Planning the Tahoe Rim Trail
Sunday, June 20, 2021 5:50 am

Every trail requires at least a little preparation, and the Tahoe Rim Trail is no different. Fortunately, with several trails worth of experience under our belts, we were able to plan this hike in record time.

One of the main reasons my partner, CareFree, and I selected the Tahoe Rim Trail was because of its length. At 171 miles, it would be just long enough that we could hike it in two weeks without pushing ourselves too hard, and also give us a little time to sightsee after we finish. This would fit comfortably in the roughly four week window CareFree would have in the US, partially imposed by the requirement to spend two weeks outside of the EU before entering the US.

Although we had decided a couple of months ago to hike the Tahoe Rim Trail, we didn’t really start planning until the beginning of June, once she arrived in Mexico to begin her “quarantine”.

The Tahoe Rim Trail being short (by our standards), there wasn’t a whole lot to plan. The first decision was how to get to the trail. I knew (I think from hearing other hikers on the PCT talk about it) that there was a bus that ran between Reno and Tahoe City, the “start” of the trail. That then suggested we fly in to Reno. (We’d briefly considered taking a train, but coming from Maryland, that would have eaten up too much of the limited time window we had.)

Getting to and from the trail settled, the next, and most important, decision was where we were going to resupply, which would determine how much food we’d need on each leg of the trail. This was hugely important because we couldn’t let each leg get too long, since we’d have to be able to fit all our food in bear canisters.

Another important decision was where to zero. Without being in trail shape, it didn’t seem likely we could hike the whole trail without at least stopping for a day to rest. And pushing too hard at the start of a hike seemed like a recipe for failure: when we hiked the Benton MacKaye trail two years ago, I feel like our pushing too far before our first zero led to my injury that hike.

Based on my positive experience of South Lake Tahoe during my Pacific Crest Trail thru-hike, we decided to zero there, and then further opted to return to town for a second resupply a few days later.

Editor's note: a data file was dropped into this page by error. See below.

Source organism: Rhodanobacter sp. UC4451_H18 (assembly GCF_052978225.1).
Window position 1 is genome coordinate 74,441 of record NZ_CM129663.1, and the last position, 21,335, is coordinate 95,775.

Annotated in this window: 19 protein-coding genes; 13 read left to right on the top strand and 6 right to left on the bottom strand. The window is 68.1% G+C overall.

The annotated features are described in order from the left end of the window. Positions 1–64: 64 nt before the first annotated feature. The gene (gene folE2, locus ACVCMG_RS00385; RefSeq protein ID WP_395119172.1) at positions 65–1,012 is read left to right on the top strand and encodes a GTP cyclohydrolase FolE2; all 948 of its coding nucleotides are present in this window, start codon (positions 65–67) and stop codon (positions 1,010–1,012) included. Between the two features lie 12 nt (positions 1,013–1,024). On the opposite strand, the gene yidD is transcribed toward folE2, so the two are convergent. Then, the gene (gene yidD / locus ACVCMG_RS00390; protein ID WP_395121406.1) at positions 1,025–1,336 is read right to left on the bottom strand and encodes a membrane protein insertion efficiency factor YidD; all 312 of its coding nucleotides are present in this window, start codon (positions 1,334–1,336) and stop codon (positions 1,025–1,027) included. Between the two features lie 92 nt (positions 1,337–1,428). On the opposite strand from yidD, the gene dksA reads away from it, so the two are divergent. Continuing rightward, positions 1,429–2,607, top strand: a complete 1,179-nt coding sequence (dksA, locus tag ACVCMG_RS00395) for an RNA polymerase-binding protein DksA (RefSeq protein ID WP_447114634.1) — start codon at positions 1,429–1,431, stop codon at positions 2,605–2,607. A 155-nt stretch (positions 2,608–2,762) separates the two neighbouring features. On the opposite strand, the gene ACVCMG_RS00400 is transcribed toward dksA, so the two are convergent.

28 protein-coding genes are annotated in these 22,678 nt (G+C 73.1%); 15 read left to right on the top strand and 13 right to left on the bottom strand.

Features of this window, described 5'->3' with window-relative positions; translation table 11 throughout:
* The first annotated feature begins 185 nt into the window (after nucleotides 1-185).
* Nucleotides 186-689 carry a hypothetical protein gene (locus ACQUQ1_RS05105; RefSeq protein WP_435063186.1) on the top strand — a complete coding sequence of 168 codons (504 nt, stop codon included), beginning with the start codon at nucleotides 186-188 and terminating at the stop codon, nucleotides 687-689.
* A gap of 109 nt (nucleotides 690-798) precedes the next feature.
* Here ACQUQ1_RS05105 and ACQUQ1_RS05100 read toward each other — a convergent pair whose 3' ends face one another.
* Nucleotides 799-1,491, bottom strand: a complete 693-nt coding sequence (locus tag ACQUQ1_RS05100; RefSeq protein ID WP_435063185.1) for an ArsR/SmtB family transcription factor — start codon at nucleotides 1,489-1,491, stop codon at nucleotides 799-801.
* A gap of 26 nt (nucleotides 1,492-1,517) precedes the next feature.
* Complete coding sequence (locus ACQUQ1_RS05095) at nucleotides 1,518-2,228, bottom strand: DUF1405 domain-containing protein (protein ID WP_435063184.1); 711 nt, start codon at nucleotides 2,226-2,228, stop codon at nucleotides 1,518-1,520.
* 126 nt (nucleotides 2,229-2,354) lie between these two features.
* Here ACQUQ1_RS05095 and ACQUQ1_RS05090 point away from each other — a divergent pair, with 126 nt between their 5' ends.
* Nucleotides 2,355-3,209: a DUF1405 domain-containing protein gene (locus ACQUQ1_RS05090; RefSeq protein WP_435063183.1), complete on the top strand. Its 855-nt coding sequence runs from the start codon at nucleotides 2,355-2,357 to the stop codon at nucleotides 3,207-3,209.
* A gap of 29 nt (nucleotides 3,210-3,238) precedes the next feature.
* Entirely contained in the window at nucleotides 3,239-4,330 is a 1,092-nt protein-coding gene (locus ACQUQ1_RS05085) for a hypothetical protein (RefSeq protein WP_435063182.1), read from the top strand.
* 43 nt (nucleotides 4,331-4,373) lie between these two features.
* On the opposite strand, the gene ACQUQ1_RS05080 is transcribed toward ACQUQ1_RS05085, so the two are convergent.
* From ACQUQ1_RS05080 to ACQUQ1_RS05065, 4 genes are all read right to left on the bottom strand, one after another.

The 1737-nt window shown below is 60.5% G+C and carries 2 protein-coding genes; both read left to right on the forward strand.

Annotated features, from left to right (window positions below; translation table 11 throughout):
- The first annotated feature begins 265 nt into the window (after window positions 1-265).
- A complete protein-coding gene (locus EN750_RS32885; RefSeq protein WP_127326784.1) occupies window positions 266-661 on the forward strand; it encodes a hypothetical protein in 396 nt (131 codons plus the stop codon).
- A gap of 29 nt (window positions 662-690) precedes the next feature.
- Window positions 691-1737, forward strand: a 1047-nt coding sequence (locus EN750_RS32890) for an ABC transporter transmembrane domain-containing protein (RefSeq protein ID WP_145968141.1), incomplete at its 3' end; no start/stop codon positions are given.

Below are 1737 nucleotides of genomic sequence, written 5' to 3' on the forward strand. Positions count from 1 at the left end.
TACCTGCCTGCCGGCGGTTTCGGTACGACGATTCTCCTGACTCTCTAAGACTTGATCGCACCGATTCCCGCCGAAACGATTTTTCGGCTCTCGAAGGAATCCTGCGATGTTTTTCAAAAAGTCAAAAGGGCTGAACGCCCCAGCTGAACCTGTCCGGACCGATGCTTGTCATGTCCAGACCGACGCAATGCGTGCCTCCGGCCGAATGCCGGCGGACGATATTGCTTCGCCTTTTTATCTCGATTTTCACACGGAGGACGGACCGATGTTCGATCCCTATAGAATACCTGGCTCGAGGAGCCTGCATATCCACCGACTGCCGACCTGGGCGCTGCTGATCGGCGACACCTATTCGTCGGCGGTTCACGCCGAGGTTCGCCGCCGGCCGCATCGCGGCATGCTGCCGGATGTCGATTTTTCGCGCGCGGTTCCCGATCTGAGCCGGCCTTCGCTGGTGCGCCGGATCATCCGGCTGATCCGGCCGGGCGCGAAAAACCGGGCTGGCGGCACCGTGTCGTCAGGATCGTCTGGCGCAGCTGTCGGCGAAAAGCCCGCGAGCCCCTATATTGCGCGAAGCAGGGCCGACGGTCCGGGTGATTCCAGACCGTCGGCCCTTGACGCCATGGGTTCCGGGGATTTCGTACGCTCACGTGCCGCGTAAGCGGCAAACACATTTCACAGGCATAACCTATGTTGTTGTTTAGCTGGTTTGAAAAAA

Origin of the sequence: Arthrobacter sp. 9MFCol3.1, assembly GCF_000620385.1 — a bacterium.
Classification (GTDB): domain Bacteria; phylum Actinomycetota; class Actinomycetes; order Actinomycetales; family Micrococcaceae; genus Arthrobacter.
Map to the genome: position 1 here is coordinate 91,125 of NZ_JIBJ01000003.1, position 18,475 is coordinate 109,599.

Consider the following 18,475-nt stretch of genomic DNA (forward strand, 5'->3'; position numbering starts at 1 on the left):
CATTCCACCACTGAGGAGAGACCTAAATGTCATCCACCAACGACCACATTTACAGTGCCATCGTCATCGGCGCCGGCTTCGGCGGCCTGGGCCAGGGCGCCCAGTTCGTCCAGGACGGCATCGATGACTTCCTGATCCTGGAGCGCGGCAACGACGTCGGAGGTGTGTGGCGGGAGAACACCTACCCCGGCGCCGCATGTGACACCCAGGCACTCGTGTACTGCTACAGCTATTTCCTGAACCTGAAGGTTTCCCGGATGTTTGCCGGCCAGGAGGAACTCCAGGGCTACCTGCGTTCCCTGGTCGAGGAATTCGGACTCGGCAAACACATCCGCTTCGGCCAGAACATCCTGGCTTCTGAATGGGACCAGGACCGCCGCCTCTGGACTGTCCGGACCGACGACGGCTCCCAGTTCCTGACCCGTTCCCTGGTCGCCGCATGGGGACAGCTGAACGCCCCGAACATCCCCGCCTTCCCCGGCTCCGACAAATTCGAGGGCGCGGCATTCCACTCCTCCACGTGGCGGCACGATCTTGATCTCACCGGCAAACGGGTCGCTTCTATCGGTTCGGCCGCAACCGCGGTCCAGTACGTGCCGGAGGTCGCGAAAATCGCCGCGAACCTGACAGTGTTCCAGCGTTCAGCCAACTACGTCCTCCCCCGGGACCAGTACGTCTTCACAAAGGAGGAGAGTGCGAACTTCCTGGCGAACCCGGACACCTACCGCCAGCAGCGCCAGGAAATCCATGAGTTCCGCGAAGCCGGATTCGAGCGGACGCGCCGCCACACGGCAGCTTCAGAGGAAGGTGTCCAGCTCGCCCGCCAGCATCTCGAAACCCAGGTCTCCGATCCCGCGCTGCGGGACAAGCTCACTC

Unfortunately, that made the first leg of the hike seven days, which was pretty much the limit in terms of what we could stuff into our bear cans. I suspect we probably could have made an additional stop in Kings Beach and either sent a mail drop or actually done resupply in-town, but that was so close to the beginning of the trail that it seemed to be more trouble than it was worth.

In the last couple of days before we left for the trail, we did a frantic whirlwind of hotel and shuttle reservations, and a couple of trips to REI to pick up some gear. (CareFree needed a new bear can, and got a new pack; I needed a new Columbia Silver Ridge Lite Long Sleeve Shirtlong-sleeve shirt:: to hike in since my shirt from the PCT was well worn.)

We obtained California Campfire permits — required everywhere in California, and also in Nevada on the Tahoe Rim Trail. (While we don’t plan on actually having a camp fire, the permits are also required for using stoves.) This was easily obtained given we had to complete the same process for our PCT hikes.

The last thing we need for our hike is a permit to enter and camp in the Desolation Wilderness. We’re starting without the permit, since we won’t need it for another week and a half, but it appears it’s going to be slightly harder to obtain than I initially realized, since due to COVID, both of the offices near South Lake Tahoe that provide permits are not open to visitors. I’m confident well find a way to make it work, though, since we won’t reach the Desolation Wilderness until a week and a half after we start, and the office is able to process requests via email.

We also downloaded a number of resources from the Tahoe Rim Trail’s website, including a list of water sources. This is somewhat redundant given we’re using Atlas Guides’ Guthook app for trail information, but, it’s not like electronic information weighs anything, so why not have it available?

That’s pretty much everything we did in terms of prepping for the Tahoe Rim Trail. Soon, we’ll head out to the trail!

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